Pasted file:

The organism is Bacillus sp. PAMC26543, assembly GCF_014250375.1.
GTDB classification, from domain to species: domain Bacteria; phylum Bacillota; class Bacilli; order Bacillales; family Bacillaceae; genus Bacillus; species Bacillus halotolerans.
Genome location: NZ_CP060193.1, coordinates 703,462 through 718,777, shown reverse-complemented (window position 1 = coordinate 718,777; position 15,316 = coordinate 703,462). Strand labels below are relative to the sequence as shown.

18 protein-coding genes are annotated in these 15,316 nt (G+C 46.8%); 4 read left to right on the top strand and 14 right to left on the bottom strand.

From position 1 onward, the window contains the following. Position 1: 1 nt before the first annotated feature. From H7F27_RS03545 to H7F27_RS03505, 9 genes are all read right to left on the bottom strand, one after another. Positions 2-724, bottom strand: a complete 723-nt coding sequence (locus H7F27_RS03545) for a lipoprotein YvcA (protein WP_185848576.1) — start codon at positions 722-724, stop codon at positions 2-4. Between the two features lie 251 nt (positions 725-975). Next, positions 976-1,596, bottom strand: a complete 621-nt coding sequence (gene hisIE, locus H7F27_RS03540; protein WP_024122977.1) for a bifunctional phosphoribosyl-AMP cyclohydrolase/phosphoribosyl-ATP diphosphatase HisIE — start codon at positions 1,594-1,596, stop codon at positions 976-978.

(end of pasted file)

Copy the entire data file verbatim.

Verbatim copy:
The organism is Bacillus sp. PAMC26543, assembly GCF_014250375.1.
GTDB classification, from domain to species: domain Bacteria; phylum Bacillota; class Bacilli; order Bacillales; family Bacillaceae; genus Bacillus; species Bacillus halotolerans.
Genome location: NZ_CP060193.1, coordinates 703,462 through 718,777, shown reverse-complemented (window position 1 = coordinate 718,777; position 15,316 = coordinate 703,462). Strand labels below are relative to the sequence as shown.

18 protein-coding genes are annotated in these 15,316 nt (G+C 46.8%); 4 read left to right on the top strand and 14 right to left on the bottom strand.

From position 1 onward, the window contains the following. Position 1: 1 nt before the first annotated feature. From H7F27_RS03545 to H7F27_RS03505, 9 genes are all read right to left on the bottom strand, one after another. Positions 2-724, bottom strand: a complete 723-nt coding sequence (locus H7F27_RS03545) for a lipoprotein YvcA (protein WP_185848576.1) — start codon at positions 722-724, stop codon at positions 2-4. Between the two features lie 251 nt (positions 725-975). Next, positions 976-1,596, bottom strand: a complete 621-nt coding sequence (gene hisIE, locus H7F27_RS03540; protein WP_024122977.1) for a bifunctional phosphoribosyl-AMP cyclohydrolase/phosphoribosyl-ATP diphosphatase HisIE — start codon at positions 1,594-1,596, stop codon at positions 976-978.